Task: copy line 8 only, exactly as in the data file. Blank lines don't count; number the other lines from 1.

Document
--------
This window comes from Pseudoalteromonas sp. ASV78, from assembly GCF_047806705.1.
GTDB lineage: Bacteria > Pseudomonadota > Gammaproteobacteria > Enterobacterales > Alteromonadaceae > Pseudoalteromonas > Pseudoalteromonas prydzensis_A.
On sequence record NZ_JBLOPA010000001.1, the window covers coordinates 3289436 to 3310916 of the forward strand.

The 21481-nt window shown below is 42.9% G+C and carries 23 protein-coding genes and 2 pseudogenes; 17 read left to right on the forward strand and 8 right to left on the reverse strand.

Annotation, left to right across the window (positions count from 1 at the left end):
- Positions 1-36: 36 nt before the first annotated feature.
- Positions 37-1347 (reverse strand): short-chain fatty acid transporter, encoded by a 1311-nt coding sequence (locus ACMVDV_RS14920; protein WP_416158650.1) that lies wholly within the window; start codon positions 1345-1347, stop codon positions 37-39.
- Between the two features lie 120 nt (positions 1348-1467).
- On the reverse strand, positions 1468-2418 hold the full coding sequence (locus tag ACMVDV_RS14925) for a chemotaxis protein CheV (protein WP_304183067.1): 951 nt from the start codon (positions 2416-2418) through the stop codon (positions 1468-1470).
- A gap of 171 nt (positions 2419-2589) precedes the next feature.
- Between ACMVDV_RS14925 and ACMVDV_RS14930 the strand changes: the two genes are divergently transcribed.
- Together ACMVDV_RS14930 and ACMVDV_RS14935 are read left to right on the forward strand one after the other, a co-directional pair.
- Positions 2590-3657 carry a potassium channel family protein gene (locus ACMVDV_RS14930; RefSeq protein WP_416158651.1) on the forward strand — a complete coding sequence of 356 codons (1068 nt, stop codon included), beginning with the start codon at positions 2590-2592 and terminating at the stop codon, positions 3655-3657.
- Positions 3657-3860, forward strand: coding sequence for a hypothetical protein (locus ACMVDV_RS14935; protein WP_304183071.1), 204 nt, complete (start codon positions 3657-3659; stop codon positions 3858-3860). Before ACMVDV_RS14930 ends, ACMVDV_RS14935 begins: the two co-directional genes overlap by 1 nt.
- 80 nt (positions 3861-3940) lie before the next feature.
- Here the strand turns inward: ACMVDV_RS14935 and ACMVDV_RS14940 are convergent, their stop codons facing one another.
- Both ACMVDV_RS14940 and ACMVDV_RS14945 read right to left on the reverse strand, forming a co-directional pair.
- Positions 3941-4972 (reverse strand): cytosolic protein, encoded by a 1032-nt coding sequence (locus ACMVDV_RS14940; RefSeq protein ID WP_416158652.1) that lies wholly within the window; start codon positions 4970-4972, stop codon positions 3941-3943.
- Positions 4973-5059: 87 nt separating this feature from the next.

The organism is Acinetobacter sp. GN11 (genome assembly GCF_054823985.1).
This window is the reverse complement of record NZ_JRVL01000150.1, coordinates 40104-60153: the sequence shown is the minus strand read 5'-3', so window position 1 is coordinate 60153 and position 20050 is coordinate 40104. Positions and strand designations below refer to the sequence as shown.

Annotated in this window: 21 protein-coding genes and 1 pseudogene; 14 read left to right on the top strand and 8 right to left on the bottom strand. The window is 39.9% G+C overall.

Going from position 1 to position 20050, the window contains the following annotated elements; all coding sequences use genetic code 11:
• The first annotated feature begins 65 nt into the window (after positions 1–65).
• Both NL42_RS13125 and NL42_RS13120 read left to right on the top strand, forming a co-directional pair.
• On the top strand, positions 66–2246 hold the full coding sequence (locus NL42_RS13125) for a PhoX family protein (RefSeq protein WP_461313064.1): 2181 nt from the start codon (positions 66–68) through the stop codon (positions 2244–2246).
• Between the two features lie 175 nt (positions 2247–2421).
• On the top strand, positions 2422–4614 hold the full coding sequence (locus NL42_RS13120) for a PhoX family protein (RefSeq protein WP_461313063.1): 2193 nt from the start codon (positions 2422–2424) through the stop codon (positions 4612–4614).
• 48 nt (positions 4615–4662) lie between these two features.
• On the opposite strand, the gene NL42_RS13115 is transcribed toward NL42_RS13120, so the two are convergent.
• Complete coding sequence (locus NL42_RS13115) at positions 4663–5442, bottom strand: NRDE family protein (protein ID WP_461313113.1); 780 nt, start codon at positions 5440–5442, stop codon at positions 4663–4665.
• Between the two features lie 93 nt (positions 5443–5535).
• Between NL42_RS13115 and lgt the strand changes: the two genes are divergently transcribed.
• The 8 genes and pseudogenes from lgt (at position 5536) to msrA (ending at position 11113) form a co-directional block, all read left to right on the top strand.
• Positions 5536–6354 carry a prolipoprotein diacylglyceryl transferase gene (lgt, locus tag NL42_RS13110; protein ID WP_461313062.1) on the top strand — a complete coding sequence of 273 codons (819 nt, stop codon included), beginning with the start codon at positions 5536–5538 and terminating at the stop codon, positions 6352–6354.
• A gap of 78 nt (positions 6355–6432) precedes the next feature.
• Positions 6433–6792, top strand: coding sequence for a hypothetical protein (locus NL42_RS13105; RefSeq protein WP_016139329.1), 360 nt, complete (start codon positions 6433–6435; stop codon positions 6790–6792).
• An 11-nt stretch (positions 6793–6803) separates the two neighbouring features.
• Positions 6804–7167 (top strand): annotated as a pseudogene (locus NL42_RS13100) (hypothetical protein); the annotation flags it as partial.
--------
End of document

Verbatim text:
- Between the two features lie 120 nt (positions 1348-1467).